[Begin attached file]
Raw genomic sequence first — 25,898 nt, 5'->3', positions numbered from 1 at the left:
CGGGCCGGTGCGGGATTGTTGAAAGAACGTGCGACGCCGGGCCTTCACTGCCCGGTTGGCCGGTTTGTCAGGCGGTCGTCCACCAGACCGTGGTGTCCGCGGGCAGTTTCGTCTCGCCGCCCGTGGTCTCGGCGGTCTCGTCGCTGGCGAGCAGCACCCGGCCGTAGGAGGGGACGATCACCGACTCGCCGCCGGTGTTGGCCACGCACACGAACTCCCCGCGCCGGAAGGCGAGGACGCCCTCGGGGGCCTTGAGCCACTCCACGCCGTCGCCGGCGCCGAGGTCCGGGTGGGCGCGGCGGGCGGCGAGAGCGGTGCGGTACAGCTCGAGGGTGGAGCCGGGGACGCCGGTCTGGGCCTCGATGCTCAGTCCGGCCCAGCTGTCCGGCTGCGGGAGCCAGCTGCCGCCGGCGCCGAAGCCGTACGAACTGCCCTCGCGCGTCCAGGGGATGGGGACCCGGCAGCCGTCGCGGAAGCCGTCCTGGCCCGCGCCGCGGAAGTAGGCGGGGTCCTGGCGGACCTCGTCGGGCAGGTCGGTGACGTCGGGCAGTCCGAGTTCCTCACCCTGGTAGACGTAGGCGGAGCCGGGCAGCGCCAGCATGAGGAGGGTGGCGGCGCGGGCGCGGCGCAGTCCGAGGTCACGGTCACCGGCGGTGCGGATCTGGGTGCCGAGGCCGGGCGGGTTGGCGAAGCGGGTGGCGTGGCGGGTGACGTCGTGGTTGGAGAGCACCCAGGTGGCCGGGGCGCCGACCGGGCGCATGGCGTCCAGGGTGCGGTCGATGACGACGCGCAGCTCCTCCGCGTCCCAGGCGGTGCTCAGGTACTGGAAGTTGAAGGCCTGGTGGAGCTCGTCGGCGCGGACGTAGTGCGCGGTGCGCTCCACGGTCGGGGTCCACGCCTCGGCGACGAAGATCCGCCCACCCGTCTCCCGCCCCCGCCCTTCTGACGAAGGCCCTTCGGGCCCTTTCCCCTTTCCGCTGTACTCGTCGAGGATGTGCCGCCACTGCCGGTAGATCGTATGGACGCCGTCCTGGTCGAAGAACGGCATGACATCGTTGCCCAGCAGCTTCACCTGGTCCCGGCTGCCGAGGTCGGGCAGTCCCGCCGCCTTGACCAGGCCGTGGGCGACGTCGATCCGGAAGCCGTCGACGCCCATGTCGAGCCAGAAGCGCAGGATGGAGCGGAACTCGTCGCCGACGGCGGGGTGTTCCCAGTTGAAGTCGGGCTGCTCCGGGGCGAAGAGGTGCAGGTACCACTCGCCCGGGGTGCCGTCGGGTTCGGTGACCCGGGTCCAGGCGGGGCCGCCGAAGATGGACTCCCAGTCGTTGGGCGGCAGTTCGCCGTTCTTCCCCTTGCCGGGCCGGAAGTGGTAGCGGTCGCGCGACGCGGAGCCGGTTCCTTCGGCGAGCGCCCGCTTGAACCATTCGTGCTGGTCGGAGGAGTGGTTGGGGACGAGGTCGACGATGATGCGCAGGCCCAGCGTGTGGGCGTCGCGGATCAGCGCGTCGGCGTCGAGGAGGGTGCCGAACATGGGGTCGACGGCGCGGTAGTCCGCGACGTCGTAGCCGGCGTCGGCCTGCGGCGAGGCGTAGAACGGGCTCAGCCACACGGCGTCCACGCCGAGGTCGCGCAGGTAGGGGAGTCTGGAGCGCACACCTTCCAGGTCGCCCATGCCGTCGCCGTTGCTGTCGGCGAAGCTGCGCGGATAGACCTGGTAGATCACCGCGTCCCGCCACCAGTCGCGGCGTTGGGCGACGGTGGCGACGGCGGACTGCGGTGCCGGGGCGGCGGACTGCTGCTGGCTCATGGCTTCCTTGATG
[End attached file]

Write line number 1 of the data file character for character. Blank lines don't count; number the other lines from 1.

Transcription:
Raw genomic sequence first — 25,898 nt, 5'->3', positions numbered from 1 at the left: